I compare myself to these aspects that I see. What you find is that those things I mentioned(the last to -'s) are pretty uniform with all high velocity Major leaguers

Everyone will do it a little different, but there trends and similarities that you can find with most guys

I have to agree with everyone else so far. He get’s to the “high-cocked” position too early. My son also used to do this and I just had him do multiple reps of stopping after his stride to check his hand positions. I had him attempt to get to where his glove was up and out front with his throwing arm closer to down than up (elbow at 90 degree angle or close to it) with both shoulders still in-line with his target and hips starting to open. This drill is pretty good in helping teach hip-shoulder separation as well. Once he gets this down you should see that 56mph fastball jump to 65mph!

That video plays too herky-jerky for me to comment on it. But I’ll comment on some of the other comments here.

First, the comments about the finish being a result of other things is dead on. Don’t work on the finish - let it happen. But use it as an indicator. If it doesn’t look right (and be careful with what you consider “right”), figure out what it was upstream in the delivery that needs work.

Timing of the hand break can effectively be changed by moving forward sooner and faster. Timing of individual movements within the delivery are relative to each other.

Personally, since folks feel there is a need to move forward sooner/faster, I would have him work on that before even considering working on anything else because many times an improvement in tempo cleans up timing and movement patterns of other parts of the delivery. Consider using the Hershiser drill as part of this work.

He could use a bit more forward leg tilt. As he gets to the top of the lift, leading with the front hip could give him more momentum and speed down the hill. A later and more forceful hand break will actually speed up the rest of his delivery and help give his lower half time to finish.

[quote=“structuredoc”]He does a lot of really good things, particularly with his lower half.

The big thing is definitely his arm being up in the high-cocked position way too early. Since the video is in slo-mo, it isn’t possible to see his actual speed of movement; if he speeds up his body, he may very well correct the early arm position…The bottom line is he needs to do something to change the timing so that his arm gets up there later…One other comment - his back foot seems to move around a bit as he is lifting his leg; make sure that is firmly planted throughout.

Otherwise, I think he looks fantastic![/quote]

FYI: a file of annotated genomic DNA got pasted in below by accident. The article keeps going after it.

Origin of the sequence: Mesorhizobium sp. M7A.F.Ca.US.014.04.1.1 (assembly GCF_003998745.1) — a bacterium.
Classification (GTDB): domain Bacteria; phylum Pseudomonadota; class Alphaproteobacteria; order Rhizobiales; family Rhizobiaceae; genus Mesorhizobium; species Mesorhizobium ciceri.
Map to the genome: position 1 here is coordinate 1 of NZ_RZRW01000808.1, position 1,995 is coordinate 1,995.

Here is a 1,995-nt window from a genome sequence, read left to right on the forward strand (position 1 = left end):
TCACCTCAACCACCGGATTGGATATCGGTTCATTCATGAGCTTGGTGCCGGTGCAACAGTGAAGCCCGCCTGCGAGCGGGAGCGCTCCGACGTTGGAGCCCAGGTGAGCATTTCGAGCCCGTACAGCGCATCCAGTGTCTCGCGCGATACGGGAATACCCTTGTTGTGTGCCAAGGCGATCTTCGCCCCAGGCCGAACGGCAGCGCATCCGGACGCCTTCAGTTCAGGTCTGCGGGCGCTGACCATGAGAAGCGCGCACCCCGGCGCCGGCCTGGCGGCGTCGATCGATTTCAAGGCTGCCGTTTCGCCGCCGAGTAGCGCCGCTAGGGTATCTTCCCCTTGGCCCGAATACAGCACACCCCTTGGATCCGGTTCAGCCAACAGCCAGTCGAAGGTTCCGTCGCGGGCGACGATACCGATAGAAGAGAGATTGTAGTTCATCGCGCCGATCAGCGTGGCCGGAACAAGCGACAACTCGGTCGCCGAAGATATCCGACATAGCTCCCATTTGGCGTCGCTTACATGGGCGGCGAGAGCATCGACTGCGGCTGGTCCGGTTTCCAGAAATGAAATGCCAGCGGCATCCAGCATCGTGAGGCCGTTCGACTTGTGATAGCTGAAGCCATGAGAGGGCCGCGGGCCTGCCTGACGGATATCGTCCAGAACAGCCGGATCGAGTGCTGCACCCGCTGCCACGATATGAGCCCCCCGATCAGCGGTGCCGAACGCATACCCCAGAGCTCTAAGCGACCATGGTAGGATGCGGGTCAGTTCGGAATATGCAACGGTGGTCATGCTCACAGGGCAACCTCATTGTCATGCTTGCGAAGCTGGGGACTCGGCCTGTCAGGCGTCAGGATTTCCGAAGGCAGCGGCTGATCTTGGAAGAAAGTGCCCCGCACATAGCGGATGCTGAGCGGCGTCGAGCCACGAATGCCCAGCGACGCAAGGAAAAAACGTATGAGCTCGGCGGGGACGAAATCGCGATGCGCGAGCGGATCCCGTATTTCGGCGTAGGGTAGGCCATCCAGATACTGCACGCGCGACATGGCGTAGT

[quote=“Roger”]…First, the comments about the finish being a result of other things is dead on. Don’t work on the finish - let it happen. But use it as an indicator. If it doesn’t look right (and be careful with what you consider “right”), figure out what it was upstream in the delivery that needs work.

Timing of the hand break can effectively be changed by moving forward sooner and faster. Timing of individual movements within the delivery are relative to each other.

…an improvement in tempo cleans up timing and movement patterns of other parts of the delivery. Consider using the Hershiser drill as part of this work.[/quote]

I also agree with this assessment. Additionally, I like his glove side action, his front leg bracing and the position of his torso at release look good. He seems to rotate well around his glove side. I can’t get a good read on hip /shoulder separation, but a look from the rear might be helpful.

He seems to stride down the target line, which is great.

After release it looks like he’s going to transition into a cart wheel or something :wink: Perhaps a more powerful back leg drive will give him a bit more stride length without any extra reaching with the front leg. If he’s longer in the stride (through extra back leg drive), perhaps his weight won’t get so far out in front of him at the end.

Overall the biggest problems I see are lack of early forward momentum, the early L position in his throwing arm, and that follow through.


This is the regular speed version of the clip if it helps.


Newest video!!


Newest video from the front.
It called “the leaner”
:slight_smile:
Thanks for the input!!

  1. arm gets cocked too early…before foot strike. His arm speed will be reduced because he has to wait for his lower body to catch up. His lower body is slow due to the exaggerated leg lift. He’s lifting so high, his pivot foot is almost coming off the ground.
  2. he’s getting no legs or hips into his delivery…he’s all upper body. A powerful leg drive will also help him get his stride on the target line and further toward home plate which will help him not fall forward after release and helping to fix #3.
  3. he’s leaning to the first base side because his plant is on the 3rd base side of the target line (that crease in the rug…his foot is centered on it in the set position, but his entire foot lands to the 3rd base side of it at foot strike) His body leans toward 1st base to get the throw back on target. Fix the strike position and the lean will go away.